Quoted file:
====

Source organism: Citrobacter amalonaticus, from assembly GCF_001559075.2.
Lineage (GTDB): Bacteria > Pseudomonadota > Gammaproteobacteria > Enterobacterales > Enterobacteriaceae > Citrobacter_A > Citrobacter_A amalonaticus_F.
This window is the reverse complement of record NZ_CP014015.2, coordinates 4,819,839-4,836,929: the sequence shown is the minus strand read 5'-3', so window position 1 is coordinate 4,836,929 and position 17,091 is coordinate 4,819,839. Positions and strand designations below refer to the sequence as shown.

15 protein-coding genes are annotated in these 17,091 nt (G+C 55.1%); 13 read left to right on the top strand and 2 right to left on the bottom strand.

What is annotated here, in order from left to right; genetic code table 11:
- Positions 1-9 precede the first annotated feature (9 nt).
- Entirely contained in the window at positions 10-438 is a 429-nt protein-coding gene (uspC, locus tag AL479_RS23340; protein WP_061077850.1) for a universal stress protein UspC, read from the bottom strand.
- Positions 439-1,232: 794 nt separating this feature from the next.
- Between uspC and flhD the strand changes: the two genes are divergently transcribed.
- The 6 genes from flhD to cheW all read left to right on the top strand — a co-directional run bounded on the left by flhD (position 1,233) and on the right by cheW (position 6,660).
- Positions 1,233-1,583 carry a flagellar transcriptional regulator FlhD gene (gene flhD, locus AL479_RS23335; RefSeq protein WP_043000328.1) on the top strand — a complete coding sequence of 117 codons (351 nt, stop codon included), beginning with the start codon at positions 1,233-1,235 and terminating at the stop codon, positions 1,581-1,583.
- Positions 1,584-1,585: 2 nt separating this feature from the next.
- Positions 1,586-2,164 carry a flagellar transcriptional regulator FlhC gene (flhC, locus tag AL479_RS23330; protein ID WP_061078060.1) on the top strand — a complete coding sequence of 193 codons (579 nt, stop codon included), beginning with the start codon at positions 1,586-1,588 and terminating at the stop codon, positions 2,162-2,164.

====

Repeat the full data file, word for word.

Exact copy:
Source organism: Citrobacter amalonaticus, from assembly GCF_001559075.2.
Lineage (GTDB): Bacteria > Pseudomonadota > Gammaproteobacteria > Enterobacterales > Enterobacteriaceae > Citrobacter_A > Citrobacter_A amalonaticus_F.
This window is the reverse complement of record NZ_CP014015.2, coordinates 4,819,839-4,836,929: the sequence shown is the minus strand read 5'-3', so window position 1 is coordinate 4,836,929 and position 17,091 is coordinate 4,819,839. Positions and strand designations below refer to the sequence as shown.

15 protein-coding genes are annotated in these 17,091 nt (G+C 55.1%); 13 read left to right on the top strand and 2 right to left on the bottom strand.

What is annotated here, in order from left to right; genetic code table 11:
- Positions 1-9 precede the first annotated feature (9 nt).
- Entirely contained in the window at positions 10-438 is a 429-nt protein-coding gene (uspC, locus tag AL479_RS23340; protein WP_061077850.1) for a universal stress protein UspC, read from the bottom strand.
- Positions 439-1,232: 794 nt separating this feature from the next.
- Between uspC and flhD the strand changes: the two genes are divergently transcribed.
- The 6 genes from flhD to cheW all read left to right on the top strand — a co-directional run bounded on the left by flhD (position 1,233) and on the right by cheW (position 6,660).
- Positions 1,233-1,583 carry a flagellar transcriptional regulator FlhD gene (gene flhD, locus AL479_RS23335; RefSeq protein WP_043000328.1) on the top strand — a complete coding sequence of 117 codons (351 nt, stop codon included), beginning with the start codon at positions 1,233-1,235 and terminating at the stop codon, positions 1,581-1,583.
- Positions 1,584-1,585: 2 nt separating this feature from the next.
- Positions 1,586-2,164 carry a flagellar transcriptional regulator FlhC gene (flhC, locus tag AL479_RS23330; protein ID WP_061078060.1) on the top strand — a complete coding sequence of 193 codons (579 nt, stop codon included), beginning with the start codon at positions 1,586-1,588 and terminating at the stop codon, positions 2,162-2,164.